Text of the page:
“The Importance of Long Run Perspectives in Development”

By Paul Sullivan,
Georgetown University

Politicians and others who need to give results within a few hours, days, weeks or years normally focus on the short run to prove that they are doing their jobs correctly and should keep them. However, for a country or a company one of the most important perspectives to have is the long run.
Making decisions based on what can be done in the two, four or six year cycles of elections can weaken a country. They can also lead to short run decisions on war, the environment, energy issues, budgets and more that could end up costing a country massive amounts of its treasurers, blood and people. Such short-term, hurried decision making on some of the most complex and essentially long-term problems can lead to false conclusion, bad policies, and the tyranny of sophistry in public debate.
What is the tyranny of sophistry? It is the power that false logic can take in just about every decision made. It can also lead to not making decisions at all. In the U.S. we call this “kicking the can down the road”. If we can delay a decision on our debts, deficits, paying back our creditors and more for longer and longer things will get better? This is completely wrong.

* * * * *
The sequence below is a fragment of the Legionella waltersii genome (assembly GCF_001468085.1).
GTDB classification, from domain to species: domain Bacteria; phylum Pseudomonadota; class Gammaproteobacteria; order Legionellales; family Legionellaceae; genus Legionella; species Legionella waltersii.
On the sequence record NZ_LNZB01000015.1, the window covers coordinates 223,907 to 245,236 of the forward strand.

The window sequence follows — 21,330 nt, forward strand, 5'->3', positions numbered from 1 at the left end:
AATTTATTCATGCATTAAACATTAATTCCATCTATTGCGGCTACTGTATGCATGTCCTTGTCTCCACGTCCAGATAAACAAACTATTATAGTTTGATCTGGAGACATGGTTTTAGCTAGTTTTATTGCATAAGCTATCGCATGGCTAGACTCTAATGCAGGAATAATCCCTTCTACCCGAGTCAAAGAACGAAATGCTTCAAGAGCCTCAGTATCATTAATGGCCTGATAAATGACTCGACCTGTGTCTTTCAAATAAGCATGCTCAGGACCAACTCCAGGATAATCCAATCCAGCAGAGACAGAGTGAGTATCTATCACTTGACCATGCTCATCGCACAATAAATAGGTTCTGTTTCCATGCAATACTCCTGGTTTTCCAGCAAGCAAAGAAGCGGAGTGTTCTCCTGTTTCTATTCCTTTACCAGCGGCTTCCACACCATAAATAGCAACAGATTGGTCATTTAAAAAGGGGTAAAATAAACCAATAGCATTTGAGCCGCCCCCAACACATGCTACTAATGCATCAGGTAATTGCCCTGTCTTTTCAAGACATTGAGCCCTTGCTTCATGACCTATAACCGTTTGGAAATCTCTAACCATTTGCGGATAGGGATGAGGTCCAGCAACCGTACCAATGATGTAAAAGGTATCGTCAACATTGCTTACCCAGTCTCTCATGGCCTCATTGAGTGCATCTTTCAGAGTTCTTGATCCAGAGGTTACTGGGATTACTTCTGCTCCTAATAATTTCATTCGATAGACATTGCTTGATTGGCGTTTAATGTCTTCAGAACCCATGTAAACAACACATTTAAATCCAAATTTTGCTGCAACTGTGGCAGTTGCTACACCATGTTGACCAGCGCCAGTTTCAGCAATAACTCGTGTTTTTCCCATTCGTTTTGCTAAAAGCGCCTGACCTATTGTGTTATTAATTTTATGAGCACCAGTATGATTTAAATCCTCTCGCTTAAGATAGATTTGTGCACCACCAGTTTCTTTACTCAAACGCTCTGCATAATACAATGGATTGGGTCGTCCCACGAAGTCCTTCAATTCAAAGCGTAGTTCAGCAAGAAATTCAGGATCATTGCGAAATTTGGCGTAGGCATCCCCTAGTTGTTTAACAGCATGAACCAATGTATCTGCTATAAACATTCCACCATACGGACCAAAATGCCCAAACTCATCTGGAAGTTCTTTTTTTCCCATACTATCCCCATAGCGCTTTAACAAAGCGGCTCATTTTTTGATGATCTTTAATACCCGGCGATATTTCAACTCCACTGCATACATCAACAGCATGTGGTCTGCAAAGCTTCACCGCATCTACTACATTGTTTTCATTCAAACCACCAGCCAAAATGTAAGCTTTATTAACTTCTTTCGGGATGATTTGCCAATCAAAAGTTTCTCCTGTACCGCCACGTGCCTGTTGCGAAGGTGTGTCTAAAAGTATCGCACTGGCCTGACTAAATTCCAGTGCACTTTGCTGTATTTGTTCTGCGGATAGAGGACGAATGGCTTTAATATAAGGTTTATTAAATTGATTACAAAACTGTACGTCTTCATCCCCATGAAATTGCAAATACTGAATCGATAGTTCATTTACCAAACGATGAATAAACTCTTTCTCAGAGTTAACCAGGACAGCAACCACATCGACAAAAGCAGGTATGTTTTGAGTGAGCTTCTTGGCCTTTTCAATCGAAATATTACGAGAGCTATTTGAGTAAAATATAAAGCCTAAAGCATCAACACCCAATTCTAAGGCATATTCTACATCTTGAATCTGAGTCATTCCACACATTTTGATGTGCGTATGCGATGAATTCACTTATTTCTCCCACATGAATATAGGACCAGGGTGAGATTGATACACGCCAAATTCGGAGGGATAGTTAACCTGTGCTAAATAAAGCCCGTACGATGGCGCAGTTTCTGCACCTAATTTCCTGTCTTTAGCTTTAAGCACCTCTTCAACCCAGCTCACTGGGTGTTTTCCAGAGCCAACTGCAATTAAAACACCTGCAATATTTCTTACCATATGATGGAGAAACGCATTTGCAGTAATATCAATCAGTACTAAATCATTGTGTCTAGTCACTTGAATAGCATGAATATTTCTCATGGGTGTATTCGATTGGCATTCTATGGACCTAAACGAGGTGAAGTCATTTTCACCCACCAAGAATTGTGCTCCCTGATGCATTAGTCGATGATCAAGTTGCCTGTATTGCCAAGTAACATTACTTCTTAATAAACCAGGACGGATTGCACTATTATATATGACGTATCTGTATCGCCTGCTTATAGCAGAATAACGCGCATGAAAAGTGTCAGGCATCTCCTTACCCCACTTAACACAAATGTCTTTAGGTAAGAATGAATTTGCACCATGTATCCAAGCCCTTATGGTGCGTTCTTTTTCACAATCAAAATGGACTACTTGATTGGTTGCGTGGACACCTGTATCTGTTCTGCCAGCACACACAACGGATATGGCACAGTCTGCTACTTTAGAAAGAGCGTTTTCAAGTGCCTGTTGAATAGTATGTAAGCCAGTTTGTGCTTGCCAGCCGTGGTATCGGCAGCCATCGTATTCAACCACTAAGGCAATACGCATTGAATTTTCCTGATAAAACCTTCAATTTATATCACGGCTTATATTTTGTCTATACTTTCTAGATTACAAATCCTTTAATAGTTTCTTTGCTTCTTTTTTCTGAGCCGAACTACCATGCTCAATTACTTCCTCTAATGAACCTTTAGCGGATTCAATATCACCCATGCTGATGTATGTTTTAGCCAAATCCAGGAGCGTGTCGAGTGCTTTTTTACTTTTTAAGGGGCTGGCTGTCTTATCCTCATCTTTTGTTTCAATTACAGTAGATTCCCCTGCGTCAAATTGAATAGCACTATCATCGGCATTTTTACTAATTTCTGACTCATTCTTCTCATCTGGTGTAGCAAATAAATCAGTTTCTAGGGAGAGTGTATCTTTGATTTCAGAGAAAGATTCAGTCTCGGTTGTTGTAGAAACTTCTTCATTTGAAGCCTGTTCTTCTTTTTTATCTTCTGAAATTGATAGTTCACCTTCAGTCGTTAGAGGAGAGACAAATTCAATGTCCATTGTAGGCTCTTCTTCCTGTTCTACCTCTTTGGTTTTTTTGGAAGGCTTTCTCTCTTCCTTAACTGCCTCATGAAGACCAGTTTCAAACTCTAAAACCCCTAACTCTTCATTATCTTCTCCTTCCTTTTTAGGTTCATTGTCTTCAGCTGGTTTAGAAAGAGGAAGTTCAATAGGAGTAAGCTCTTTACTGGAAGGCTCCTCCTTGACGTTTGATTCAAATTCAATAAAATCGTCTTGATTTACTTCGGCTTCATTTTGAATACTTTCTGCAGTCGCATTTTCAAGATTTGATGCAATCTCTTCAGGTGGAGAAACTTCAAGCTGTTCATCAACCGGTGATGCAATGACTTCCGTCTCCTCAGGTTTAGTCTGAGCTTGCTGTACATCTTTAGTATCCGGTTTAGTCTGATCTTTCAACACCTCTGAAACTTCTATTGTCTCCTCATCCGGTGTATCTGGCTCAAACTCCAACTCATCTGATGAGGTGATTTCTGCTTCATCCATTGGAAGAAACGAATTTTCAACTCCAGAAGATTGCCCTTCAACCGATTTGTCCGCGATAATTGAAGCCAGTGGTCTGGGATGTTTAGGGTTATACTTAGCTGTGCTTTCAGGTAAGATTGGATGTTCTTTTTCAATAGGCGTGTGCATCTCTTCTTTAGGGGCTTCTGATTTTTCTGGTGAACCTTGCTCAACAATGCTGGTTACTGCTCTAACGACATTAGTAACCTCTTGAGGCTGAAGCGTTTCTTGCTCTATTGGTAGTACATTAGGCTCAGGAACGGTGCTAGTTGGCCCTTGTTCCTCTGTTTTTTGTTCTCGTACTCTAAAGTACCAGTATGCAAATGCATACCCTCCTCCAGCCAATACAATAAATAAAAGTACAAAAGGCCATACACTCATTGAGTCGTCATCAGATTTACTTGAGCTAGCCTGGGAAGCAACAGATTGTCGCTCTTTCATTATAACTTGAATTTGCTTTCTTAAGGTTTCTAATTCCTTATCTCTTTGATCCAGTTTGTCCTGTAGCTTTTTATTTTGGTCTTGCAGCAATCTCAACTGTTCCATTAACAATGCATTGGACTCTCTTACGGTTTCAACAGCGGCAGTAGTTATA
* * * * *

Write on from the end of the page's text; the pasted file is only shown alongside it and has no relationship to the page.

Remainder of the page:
Kicking the can down the road is not long term thinking and strategizing. It is lazy thinking that increases the overall pain the country will face in the long run, rather than trying to figure out a long run solution that uses near term efforts. One of the obvious long run solutions in the face of massive debt is to have a plan to pay off the national debt in smooth chunks over time while at the same time making reasonable and correct decisions on what to cut back on expenses. Every family at some time or another faces such issues, especially a young family that finally wakes up to the costs of children, education, health and more. Countries are really no different in many ways.
Great leaders see the long run and can develop visions of a better future. Poor leaders look to short term advantage at the cost of the country or of their companies. Surely, every country and company needs to handle the day to day and week to week issues with a certain amount of aplomb and report their victories and successes.
However, it is the country or the company with a long term vision that include how to survive the uncertainties, the valleys of despair, the elation and overspending during the good times and more that will not only still be around in 50 or 100 years, butits people will be much better off.
Research and development, technology change and choice, diffusion of new technologies, creating new ways of thinking and managing things, investing in the right places and closing down the wrong places are some of the ways to create long term prosperity. Creatively developing new policies to handle the uncertainties of the future in the long run can go a long way to evening off the shocks that companies and countries can face.